No, there is nothing necessarily wrong with kneeling down with your small children to pray—nor anyone else, for that matter, but the closer you are drawn to our Heavenly Father, the more it should become clear to you that only those who do not really know Him are comfortable with public prayers.  For those who really do know Him in a very close and personal way understand just how dissatisfying MOST public prayers truly are unto our Heavenly Father.

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Lavender Darwin said...

Well Fishwawk, I have to disagree with you on this one. The comment about the church in Acts praying together and how "they were just not used to the constant presence of His Holy Spirit yet" really seems a little bit dodgy to me. I have a hard time reading these examples of the early church in Acts with an outlook of, "Well, they hadn't really figured things out yet." I DO agree that private prayers are FOUNDATIONAL for the lives of Christians, but additionally I believe that Scripture speaks to the importance of public prayers as well (granted, I do think there are wrong forms of public prayer, like the Lutheran practice of absolution, which I think is a quasi-catholic carry-over with no basis in scripture) but the Bible has a number of examples beyond just Acts in which someone prays collectively with others. Here are a few:

1 Chronicles 29:10
[ David’s Prayer ] David praised the LORD in the presence of the whole assembly, saying, “Praise be to you, LORD, the God of our father Israel, from everlasting to everlasting"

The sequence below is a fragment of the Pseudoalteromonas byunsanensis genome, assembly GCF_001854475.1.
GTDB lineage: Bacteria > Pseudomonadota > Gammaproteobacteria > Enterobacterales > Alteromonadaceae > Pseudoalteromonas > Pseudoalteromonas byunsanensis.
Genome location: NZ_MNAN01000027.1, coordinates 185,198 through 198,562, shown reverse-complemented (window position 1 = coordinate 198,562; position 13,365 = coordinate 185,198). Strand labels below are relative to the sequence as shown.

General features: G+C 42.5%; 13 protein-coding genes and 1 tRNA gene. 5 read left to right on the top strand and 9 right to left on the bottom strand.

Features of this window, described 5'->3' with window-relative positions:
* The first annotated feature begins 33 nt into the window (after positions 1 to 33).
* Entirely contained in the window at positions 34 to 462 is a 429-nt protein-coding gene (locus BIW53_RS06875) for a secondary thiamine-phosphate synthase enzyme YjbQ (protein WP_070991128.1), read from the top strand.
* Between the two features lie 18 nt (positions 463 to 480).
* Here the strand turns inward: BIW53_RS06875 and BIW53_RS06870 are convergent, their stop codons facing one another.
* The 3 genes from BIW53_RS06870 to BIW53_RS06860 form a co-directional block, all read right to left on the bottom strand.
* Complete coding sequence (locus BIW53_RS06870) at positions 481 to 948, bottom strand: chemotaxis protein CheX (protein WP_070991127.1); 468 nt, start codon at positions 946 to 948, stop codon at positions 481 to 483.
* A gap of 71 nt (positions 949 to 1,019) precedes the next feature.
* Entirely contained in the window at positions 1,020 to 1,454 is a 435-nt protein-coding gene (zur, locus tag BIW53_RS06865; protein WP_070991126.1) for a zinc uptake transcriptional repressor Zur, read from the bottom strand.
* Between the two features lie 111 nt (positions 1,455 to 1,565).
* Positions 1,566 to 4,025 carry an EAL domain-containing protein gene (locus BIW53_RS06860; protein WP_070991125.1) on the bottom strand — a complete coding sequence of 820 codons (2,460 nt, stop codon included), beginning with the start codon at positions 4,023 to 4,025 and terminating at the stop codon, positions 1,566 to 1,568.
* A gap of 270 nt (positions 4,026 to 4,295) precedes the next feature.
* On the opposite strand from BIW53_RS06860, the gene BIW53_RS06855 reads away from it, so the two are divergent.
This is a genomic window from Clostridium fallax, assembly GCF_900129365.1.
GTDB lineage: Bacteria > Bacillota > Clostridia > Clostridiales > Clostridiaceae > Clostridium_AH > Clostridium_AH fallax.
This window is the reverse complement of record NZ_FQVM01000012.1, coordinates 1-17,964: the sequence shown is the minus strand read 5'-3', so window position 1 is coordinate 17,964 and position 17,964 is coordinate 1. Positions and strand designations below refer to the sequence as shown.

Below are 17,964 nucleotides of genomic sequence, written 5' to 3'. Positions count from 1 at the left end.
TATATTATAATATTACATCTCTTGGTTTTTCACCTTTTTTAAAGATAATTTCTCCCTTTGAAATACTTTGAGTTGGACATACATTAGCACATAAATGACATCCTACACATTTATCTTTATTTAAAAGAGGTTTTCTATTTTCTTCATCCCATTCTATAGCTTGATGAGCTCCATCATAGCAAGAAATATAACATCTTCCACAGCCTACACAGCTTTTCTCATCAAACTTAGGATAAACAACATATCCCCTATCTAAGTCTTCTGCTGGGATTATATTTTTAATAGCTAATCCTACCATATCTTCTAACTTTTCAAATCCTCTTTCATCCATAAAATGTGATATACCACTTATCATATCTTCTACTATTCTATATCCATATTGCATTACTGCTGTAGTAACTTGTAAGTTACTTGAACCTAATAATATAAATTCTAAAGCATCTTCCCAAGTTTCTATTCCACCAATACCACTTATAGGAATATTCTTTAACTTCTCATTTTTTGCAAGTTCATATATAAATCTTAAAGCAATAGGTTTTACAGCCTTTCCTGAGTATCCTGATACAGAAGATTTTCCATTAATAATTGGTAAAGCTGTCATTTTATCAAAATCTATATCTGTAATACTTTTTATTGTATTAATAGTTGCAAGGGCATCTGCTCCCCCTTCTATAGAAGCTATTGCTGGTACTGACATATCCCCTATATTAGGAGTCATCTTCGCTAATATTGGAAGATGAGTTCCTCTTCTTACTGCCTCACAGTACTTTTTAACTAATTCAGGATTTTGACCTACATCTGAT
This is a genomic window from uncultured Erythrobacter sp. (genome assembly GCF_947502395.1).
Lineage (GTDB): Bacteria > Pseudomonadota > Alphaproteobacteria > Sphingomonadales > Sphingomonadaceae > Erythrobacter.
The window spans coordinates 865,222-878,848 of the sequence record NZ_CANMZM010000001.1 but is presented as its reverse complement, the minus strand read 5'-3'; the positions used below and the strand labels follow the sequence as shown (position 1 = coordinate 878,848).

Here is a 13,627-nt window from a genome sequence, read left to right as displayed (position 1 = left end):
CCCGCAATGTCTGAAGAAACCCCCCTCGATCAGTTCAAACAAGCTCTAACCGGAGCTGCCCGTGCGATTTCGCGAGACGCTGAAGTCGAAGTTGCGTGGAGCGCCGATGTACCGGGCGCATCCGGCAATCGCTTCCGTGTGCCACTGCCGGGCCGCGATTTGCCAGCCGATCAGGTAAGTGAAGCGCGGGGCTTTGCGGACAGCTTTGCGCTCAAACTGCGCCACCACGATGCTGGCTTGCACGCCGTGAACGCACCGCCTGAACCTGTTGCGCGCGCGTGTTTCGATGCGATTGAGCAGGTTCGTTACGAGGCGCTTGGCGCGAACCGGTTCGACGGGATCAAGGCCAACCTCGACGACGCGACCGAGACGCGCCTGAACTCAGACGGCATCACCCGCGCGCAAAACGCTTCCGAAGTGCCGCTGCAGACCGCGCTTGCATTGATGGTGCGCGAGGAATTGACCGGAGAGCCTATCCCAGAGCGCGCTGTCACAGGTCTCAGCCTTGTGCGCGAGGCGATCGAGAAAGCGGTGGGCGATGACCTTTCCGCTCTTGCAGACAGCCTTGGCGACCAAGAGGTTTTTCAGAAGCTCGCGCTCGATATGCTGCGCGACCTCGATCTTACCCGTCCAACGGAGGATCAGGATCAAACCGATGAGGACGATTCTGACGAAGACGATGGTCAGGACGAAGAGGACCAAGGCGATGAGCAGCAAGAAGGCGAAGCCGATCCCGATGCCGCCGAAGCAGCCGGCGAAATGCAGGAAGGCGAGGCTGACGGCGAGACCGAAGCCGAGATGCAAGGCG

2 Chronicles 6:12-15ff
[ Solomon’s Prayer of Dedication ] Then Solomon stood before the altar of the LORD in front of the whole assembly of Israel and spread out his hands. Now he had made a bronze platform, five cubits long, five cubits wide and three cubits high,[a] and had placed it in the center of the outer court. He stood on the platform and then knelt down before the whole assembly of Israel and spread out his hands toward heaven. He said: LORD, the God of Israel, there is no God like you in heaven or on earth—you who keep your covenant of love with your servants who continue wholeheartedly in your way. You have kept your promise to your servant David my father; with your mouth you have promised and with your hand you have fulfilled it—as it is today.
(prayer continues through to end of chapter, to v.42)